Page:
COLUMBIA, Mo. — Eight days after firing football coach Barry Odom, Missouri has his replacement: Appalachian State's Eliah Drinkwitz. Missouri and Drinkwitz agreed to terms for the 36-year-old to become the Tigers' next head coach on Sunday, pending approval of the UM System Board of Curators, a university source confirmed Sunday night.
On Monday morning, the Board announced an 8 a.m. executive session for Tuesday "for consideration of certain confidential or privileged communications with university counsel, personnel and contract items, all as authorized by law and upon approval by resolution of the Board of Curators."
Terms of Drinkwitz's deal have not been disclosed. He will be formally introduced Tuesday at a press conference at 10:45 a.m. at the Show Me Club in the south end zone facility at Memorial Stadium. The event is open to the public.
After Mizzou officials flew to North Carolina on Saturday to interview Drinkwitz, the Tigers had familiar competition for the Mountaineers coach, according to multiple reports. Arkansas was also hot after the offensive specialist, but later Sunday afternoon the Razorbacks made the surprising decision to hire Georgia offensive line coach Sam Pittman. That seemed to accelerate Missouri's move to land the Arkansas native.
Mizzou's efforts weren't done with Sunday's agreement. Three members of the Board of Curators agreed to fly to North Carolina on Sunday to meet with Drinkwitz, a source told the Post-Dispatch, as a sign of the university's support and unity behind athletics director Jim Sterk in light of last week’s unusual developments during MU's search process. Late last week some Curators expressed frustration with Sterk over his initial proposal of three candidates during an informal meeting with multiple board members. Details of that conversation were shared with the Post-Dispatch and other outlets.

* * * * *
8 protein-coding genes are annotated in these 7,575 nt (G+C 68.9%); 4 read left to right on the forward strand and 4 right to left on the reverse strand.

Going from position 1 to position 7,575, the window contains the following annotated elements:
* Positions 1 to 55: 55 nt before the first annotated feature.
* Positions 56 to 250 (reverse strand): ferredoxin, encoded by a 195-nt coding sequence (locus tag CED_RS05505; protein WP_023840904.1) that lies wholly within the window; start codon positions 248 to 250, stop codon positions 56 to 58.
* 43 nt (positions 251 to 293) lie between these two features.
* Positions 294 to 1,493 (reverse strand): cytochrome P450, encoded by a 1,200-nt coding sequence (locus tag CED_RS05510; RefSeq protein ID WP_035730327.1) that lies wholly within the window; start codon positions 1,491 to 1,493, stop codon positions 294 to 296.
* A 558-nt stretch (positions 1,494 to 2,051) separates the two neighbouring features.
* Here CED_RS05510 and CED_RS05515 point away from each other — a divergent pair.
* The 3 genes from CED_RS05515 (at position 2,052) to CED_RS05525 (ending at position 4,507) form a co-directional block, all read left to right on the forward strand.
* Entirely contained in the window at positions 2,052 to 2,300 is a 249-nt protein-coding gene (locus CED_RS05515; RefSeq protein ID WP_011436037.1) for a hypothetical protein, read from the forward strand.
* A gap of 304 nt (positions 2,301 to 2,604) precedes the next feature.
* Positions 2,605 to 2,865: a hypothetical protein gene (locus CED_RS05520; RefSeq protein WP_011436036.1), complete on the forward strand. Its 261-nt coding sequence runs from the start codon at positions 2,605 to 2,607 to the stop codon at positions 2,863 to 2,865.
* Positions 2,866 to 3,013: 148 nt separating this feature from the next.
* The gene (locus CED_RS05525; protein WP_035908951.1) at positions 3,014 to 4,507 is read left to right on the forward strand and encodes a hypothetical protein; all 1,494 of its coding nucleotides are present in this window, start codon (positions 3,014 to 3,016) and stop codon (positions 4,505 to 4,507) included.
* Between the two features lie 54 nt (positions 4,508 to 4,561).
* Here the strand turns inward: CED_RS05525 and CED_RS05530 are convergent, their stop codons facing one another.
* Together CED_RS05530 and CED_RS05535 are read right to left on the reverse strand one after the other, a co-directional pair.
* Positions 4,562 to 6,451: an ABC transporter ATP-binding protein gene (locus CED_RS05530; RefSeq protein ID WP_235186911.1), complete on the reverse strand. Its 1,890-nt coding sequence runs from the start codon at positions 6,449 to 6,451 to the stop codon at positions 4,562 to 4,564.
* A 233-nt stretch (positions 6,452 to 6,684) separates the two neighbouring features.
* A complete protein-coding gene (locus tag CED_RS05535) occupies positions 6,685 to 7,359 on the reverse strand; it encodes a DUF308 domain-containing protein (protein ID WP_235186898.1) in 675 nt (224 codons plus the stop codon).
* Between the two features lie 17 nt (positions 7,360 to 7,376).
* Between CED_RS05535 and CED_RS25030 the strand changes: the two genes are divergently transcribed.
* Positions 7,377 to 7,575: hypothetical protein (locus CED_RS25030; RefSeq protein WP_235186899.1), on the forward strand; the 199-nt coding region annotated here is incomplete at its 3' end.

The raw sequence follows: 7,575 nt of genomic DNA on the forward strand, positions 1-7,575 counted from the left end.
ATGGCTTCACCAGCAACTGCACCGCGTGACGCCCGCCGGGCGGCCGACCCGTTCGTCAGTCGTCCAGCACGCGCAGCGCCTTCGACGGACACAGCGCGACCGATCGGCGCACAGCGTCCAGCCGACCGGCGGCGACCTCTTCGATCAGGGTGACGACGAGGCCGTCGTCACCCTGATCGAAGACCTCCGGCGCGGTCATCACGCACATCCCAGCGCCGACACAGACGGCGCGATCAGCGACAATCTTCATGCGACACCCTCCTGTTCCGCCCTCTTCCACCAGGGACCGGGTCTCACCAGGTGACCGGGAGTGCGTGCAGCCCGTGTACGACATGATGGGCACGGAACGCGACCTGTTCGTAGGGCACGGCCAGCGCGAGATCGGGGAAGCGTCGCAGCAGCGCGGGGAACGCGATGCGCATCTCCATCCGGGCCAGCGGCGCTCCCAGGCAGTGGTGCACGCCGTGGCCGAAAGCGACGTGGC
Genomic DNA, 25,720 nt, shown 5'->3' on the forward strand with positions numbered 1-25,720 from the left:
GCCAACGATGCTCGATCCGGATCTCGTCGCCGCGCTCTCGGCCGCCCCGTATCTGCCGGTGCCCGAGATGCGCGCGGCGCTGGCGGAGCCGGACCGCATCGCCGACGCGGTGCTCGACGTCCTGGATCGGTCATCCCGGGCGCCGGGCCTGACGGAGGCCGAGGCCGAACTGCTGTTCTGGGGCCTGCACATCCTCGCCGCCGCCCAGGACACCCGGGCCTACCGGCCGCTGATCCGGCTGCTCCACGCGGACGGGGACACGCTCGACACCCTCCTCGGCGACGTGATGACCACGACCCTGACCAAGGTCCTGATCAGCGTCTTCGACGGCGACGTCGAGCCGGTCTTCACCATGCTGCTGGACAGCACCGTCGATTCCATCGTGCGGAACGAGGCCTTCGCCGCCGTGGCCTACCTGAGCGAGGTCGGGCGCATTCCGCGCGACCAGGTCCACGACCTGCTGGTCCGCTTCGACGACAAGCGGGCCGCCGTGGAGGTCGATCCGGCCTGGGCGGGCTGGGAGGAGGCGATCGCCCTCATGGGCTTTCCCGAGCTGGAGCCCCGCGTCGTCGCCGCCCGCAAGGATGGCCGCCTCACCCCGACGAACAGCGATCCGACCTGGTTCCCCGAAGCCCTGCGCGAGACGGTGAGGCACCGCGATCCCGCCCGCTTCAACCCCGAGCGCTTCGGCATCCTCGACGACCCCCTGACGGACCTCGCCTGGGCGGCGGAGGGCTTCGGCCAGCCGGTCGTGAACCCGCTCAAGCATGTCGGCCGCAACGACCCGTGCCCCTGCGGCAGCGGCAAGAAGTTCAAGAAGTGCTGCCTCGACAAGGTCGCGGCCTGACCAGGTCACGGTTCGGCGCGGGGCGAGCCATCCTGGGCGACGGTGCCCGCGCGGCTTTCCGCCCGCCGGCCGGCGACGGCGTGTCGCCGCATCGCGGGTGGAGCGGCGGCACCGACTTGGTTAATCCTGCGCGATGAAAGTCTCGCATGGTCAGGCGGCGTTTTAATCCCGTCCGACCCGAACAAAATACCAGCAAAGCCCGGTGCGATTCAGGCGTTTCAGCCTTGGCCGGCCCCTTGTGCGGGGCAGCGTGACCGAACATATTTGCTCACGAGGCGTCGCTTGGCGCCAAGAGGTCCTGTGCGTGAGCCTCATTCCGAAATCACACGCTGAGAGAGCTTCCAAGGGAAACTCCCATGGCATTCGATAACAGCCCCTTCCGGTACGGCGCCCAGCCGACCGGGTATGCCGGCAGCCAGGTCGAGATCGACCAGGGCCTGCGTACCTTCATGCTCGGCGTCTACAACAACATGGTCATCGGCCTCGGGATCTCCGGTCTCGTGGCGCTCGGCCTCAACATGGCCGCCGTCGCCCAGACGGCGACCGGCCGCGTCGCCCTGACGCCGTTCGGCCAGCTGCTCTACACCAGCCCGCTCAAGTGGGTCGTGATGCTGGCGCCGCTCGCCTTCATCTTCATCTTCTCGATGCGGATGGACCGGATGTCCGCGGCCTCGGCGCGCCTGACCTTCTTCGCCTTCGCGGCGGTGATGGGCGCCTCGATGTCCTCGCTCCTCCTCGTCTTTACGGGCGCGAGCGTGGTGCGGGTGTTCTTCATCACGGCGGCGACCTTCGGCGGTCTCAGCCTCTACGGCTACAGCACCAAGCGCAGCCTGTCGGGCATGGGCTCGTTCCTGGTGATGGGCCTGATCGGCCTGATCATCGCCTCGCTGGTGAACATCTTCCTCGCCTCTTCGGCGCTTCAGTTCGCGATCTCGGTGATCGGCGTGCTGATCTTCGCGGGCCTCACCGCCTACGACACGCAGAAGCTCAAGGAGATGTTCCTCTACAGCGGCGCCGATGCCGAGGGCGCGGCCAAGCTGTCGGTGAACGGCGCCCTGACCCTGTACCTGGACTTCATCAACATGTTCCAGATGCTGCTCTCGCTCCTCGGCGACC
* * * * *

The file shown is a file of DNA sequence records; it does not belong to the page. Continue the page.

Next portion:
The Curators whom Sterk spoke with were underwhelmed with his initial options of Arkansas State's Blake Anderson, Army's Jeff Monken and Louisiana Tech's Skip Holtz. The Curators hoped Sterk would offer bolder choices, a source with knowledge of that conversation said.
That bolder choice turned out to be Drinkwitz, who turns 37 in April, making him Mizzou's youngest head coach since Dan Devine was 34 when the 1958 season kicked off. On Sunday, Curators Darryl Chatman, David Steelman and Jeffrey Layman headed to North Carolina to send a message of support and unity for Sterk and his choice of Drinkwitz, a source told the Post-Dispatch, and to reinforce the MU campus' and the university system's commitment to the new coach.
On Saturday, another private plane landed at Columbia Regional Airport shortly before midnight coming directly from Wilkes County Airport, which is less than 50 miles from Boone, N.C., home of Drinkwitz and site of Saturday's Sun Belt Conference championship game. Earlier in the day Saturday, Drinkwitz led Appalachian State to a 45-38 victory over Louisiana in the Sun Belt title game, pushing App State’s record to 12-1 under the first-year coach.